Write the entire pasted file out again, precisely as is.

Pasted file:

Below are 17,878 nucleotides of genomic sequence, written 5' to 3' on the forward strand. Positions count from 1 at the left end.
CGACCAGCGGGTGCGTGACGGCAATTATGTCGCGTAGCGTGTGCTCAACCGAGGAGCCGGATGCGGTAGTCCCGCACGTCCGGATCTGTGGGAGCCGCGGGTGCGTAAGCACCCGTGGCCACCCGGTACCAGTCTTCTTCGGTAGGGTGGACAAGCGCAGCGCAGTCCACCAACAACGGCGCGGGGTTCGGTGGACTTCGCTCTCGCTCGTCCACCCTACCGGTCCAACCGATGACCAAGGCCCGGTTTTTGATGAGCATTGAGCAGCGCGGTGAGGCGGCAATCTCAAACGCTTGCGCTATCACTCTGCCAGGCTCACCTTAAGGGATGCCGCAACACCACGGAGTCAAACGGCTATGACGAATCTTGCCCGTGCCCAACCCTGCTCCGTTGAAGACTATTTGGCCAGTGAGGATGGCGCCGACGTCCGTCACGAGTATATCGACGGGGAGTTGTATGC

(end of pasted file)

Below are 17,878 nucleotides of genomic sequence, written 5' to 3' on the forward strand. Positions count from 1 at the left end.
CGACCAGCGGGTGCGTGACGGCAATTATGTCGCGTAGCGTGTGCTCAACCGAGGAGCCGGATGCGGTAGTCCCGCACGTCCGGATCTGTGGGAGCCGCGGGTGCGTAAGCACCCGTGGCCACCCGGTACCAGTCTTCTTCGGTAGGGTGGACAAGCGCAGCGCAGTCCACCAACAACGGCGCGGGGTTCGGTGGACTTCGCTCTCGCTCGTCCACCCTACCGGTCCAACCGATGACCAAGGCCCGGTTTTTGATGAGCATTGAGCAGCGCGGTGAGGCGGCAATCTCAAACGCTTGCGCTATCACTCTGCCAGGCTCACCTTAAGGGATGCCGCAACACCACGGAGTCAAACGGCTATGACGAATCTTGCCCGTGCCCAACCCTGCTCCGTTGAAGACTATTTGGCCAGTGAGGATGGCGCCGACGTCCGTCACGAGTATATCGACGGGGAGTTGTATGC